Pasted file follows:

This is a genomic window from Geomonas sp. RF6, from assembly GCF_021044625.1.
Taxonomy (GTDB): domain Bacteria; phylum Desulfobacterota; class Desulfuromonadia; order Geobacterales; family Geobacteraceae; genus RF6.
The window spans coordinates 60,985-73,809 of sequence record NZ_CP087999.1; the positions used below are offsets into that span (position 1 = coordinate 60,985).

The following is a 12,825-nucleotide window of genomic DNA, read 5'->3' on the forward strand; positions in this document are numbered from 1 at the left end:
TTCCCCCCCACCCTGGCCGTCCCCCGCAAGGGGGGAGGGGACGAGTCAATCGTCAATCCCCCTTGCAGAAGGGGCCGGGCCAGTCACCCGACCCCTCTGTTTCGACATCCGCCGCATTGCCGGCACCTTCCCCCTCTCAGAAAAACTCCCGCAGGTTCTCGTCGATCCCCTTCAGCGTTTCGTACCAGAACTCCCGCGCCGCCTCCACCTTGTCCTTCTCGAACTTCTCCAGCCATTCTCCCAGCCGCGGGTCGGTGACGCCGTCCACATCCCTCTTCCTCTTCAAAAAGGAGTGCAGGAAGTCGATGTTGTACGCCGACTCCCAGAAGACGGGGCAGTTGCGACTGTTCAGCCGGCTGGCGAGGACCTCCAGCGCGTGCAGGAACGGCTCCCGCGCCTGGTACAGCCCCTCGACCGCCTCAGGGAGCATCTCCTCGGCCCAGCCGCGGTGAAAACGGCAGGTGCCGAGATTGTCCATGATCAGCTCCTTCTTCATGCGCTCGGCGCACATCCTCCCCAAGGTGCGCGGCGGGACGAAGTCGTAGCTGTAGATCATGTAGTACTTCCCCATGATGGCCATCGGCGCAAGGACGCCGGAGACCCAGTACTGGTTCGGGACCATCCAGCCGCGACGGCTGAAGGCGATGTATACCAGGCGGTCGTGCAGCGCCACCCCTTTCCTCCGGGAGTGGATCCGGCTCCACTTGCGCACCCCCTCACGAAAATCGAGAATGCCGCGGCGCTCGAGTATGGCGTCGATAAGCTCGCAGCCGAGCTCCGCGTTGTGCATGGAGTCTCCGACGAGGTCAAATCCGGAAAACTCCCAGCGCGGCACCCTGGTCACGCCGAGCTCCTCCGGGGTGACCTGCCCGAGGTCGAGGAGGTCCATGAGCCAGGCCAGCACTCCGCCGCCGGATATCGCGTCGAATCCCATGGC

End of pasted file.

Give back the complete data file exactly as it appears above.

This is a genomic window from Geomonas sp. RF6, from assembly GCF_021044625.1.
Taxonomy (GTDB): domain Bacteria; phylum Desulfobacterota; class Desulfuromonadia; order Geobacterales; family Geobacteraceae; genus RF6.
The window spans coordinates 60,985-73,809 of sequence record NZ_CP087999.1; the positions used below are offsets into that span (position 1 = coordinate 60,985).

The following is a 12,825-nucleotide window of genomic DNA, read 5'->3' on the forward strand; positions in this document are numbered from 1 at the left end:
TTCCCCCCCACCCTGGCCGTCCCCCGCAAGGGGGGAGGGGACGAGTCAATCGTCAATCCCCCTTGCAGAAGGGGCCGGGCCAGTCACCCGACCCCTCTGTTTCGACATCCGCCGCATTGCCGGCACCTTCCCCCTCTCAGAAAAACTCCCGCAGGTTCTCGTCGATCCCCTTCAGCGTTTCGTACCAGAACTCCCGCGCCGCCTCCACCTTGTCCTTCTCGAACTTCTCCAGCCATTCTCCCAGCCGCGGGTCGGTGACGCCGTCCACATCCCTCTTCCTCTTCAAAAAGGAGTGCAGGAAGTCGATGTTGTACGCCGACTCCCAGAAGACGGGGCAGTTGCGACTGTTCAGCCGGCTGGCGAGGACCTCCAGCGCGTGCAGGAACGGCTCCCGCGCCTGGTACAGCCCCTCGACCGCCTCAGGGAGCATCTCCTCGGCCCAGCCGCGGTGAAAACGGCAGGTGCCGAGATTGTCCATGATCAGCTCCTTCTTCATGCGCTCGGCGCACATCCTCCCCAAGGTGCGCGGCGGGACGAAGTCGTAGCTGTAGATCATGTAGTACTTCCCCATGATGGCCATCGGCGCAAGGACGCCGGAGACCCAGTACTGGTTCGGGACCATCCAGCCGCGACGGCTGAAGGCGATGTATACCAGGCGGTCGTGCAGCGCCACCCCTTTCCTCCGGGAGTGGATCCGGCTCCACTTGCGCACCCCCTCACGAAAATCGAGAATGCCGCGGCGCTCGAGTATGGCGTCGATAAGCTCGCAGCCGAGCTCCGCGTTGTGCATGGAGTCTCCGACGAGGTCAAATCCGGAAAACTCCCAGCGCGGCACCCTGGTCACGCCGAGCTCCTCCGGGGTGACCTGCCCGAGGTCGAGGAGGTCCATGAGCCAGGCCAGCACTCCGCCGCCGGATATCGCGTCGAATCCCATGGC